here are some things i discovered during this, my first trip to Iceland. hopefully they’ll help you out!
- from the airport: if your accommodations in Reykjavik are close to Harpa (the big glass concert venue on the shore), take the KexPress bus service instead of the Flybus (like i did, ugh) from the airport. fares on the former are the equivalent of ~$22 round trip, compared to about $40 round trip on the latter (when prepurchased online). you will have to do some walking from the airport terminal and from/to Harpa but it might be worth it for you. note that the Flybus+ service has destination-specific dropoffs and pickups, so you may want to choose that if you have a lot of luggage since it serves most hotels, although you may have to switch to a smaller bus once you get into town at the BSI bus station.
- around Reykjavik: the downtown area is compact enough to walk. if you have a car in the city, note that some streets can get crowded during heavy traffic periods, leading to frustrating delays. street parking, though, is readily available (at least now — again, early May) and parking meters are easily used and reasonable. for parking in front of our Airbnb it was 100kr (slightly less than a dollar) per hour, and is only metered from 10 AM until
- around Iceland: having a rental car is the best, so you’re not reliant on (tour) buses and their schedules. roads are in good condition and for the most part i found the locals to be good drivers. just remember that gas is not cheap around these parts. the biggest thing that i saw was several people opening their (parked) car doors without checking for traffic behind them first. beware!
while spectacular, there are some things to keep in mind:
- because Iceland is so far north, beware super short days in winter and midnight sun in summer. the latter might sound great, but it can really cause trouble if you’re a light sleeper and you don’t have blackout curtains at your accommodation. even now, in early May, it doesn’t get dark until well past 10 PM and sunrise is around 4:30 AM. bring an eyemask if you anticipate problems.
- the water, unless you’re in a fancy place that filters it, smells like eggs/sulfur — especially hot water. this is especially noticeable when you are taking a bath or shower. it’s HELLA FUNKAY. people say you get used to it, and you do to some extent, but i’m almost at day 4 here and it’s still bothering me! luckily it doesn’t linger so you don’t smell like you just passed gas all day long.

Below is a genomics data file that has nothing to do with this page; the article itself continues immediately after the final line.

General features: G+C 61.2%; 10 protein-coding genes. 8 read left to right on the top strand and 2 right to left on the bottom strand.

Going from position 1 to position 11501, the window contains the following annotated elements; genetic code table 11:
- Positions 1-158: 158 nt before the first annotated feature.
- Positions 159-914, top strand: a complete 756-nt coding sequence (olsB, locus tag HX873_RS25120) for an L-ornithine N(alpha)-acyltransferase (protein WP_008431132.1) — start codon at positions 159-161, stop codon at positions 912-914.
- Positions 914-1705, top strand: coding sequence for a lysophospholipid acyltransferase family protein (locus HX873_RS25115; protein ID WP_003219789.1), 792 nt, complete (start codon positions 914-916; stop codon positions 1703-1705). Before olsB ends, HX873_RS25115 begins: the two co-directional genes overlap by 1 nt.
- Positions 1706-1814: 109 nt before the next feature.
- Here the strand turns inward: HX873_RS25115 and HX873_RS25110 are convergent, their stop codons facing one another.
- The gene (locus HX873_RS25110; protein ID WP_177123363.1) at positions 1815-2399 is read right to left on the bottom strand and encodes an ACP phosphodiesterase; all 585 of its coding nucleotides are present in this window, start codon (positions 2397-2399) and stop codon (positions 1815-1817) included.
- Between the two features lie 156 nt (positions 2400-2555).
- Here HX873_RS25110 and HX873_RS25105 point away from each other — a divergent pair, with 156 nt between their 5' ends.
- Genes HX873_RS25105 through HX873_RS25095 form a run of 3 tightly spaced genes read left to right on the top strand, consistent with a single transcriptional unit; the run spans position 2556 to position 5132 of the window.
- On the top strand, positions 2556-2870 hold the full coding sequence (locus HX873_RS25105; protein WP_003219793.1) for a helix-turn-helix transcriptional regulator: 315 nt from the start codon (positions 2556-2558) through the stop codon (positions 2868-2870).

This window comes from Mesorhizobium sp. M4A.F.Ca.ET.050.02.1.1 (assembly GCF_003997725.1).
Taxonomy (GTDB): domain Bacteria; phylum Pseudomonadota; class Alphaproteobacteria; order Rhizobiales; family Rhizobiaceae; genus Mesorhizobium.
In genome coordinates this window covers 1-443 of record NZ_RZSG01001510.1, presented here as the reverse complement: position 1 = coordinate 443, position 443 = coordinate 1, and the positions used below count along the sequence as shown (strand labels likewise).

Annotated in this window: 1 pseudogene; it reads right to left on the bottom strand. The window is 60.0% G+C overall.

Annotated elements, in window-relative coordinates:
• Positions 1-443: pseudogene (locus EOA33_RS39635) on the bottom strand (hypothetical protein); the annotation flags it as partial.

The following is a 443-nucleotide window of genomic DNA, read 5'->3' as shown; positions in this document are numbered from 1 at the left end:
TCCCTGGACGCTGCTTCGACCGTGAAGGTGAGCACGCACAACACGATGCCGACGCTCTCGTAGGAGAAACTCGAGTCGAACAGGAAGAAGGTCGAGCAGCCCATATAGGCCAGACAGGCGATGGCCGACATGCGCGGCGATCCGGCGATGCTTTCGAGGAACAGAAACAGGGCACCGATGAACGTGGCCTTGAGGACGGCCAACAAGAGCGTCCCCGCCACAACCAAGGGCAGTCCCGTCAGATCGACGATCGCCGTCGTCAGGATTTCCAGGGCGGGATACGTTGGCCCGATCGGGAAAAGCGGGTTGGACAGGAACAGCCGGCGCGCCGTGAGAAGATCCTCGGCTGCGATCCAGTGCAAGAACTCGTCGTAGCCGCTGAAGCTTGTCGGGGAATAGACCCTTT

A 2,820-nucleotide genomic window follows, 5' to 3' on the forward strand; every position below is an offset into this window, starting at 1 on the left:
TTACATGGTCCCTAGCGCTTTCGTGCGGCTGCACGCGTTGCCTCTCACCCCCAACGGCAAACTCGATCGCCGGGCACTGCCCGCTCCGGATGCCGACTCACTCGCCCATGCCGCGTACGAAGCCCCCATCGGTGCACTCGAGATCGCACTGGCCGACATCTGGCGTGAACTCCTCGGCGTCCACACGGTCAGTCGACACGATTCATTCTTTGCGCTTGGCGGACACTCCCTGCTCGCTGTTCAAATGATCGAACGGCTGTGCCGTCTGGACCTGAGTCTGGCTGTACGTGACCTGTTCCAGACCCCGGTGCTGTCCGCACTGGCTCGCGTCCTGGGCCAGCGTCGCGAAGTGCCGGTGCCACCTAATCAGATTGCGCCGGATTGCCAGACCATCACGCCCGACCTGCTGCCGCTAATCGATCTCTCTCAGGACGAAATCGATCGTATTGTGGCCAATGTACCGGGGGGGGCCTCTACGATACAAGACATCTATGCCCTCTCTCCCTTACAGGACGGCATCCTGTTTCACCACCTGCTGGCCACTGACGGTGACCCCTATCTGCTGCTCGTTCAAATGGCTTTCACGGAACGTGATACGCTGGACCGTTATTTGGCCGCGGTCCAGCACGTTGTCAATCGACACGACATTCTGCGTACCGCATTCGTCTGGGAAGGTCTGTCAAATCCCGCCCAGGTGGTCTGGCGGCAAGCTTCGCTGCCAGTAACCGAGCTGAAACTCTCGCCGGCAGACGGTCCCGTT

- expect to pay Scandinavian prices — i.e., a lot. casual dinners in not-fancy cafes or restaurants can easily top $20 for an entree, although the food is quite good and i suppose, once you get past the sticker shock, it’s not necessarily a bad value if you pick your places right. however, fast food is not cheap. i had shawarma takeaway last night and it was about $12.50; a large Pizza Hut pizza with 2 toppings and soda for 2 is over $40. my splurge dinner was a multicourse Icelandic-themed tapas for about $60 (not including drinks except the shot of brennivín). ps: i quite enjoyed the puffin!
UPDATE: also, please note that one of the items on the menu is minke whale, which i didn’t realize was not a traditional dish until after i got back and researched and is basically a tourist thing to eat. read this for more information on whaling in Iceland. hat tip to @midath72.
Ok I'm trying this crazy menu (place super close to apt). Waiter: "are you ready?!?! *fist bump*. just had the shot… pic.twitter.com/zseScoltNh
— Jonathan Khoo (@jonk) May 3, 2014
- on the bright side, credit cards (including mag stripe) are accepted almost everywhere, even grocery stores. my foreign transaction fee-free card is my friend.
- there is a 24-hour 10-11 market (A in the map below) in town by the post office, but use that only as a last resort. prices are much cheaper (by at least 25%) at the Bonus (B) a couple blocks away, but they don’t have the convenient hours of the 10-11.
- the best option for cheap food is the Bæjarins Beztu Pylsur hot dog stand by the water. it’s been around since the 1930s. a little over $3 for a hot dog (you may want to get two). there are a couple other hot dog stands and many convenience stores and markets sell them (with the special brown hot dog sauce and mayo and whatever else). yeah, hot dogs here are a thing. (as are nachos, for some reason…)
— Jonathan Khoo (@jonk) May 4, 2014
- i didn’t get a SIM card here (thank you T-Moblie’s Unlimited International Roaming!) but if you want one, you can purchase one in the duty free area of the airport before you exit into the terminal. note that with T-Mobile i had some trouble accessing GMail on my first day here on the default network i got (NOVA) so i had to manually switch to Vodafone. for the most part, the latter has been the most reliable operator.
UPDATE (thanks @jetsetcd): the convenience store in the arrivals hall sells Siminn cards for ~2300kr (~$20) which comes with 2000kr of credit that you load on.
- almost all cafes and restaurants have free wifi (just ask for the password or check Foursquare) — and it’s quite speedy, too!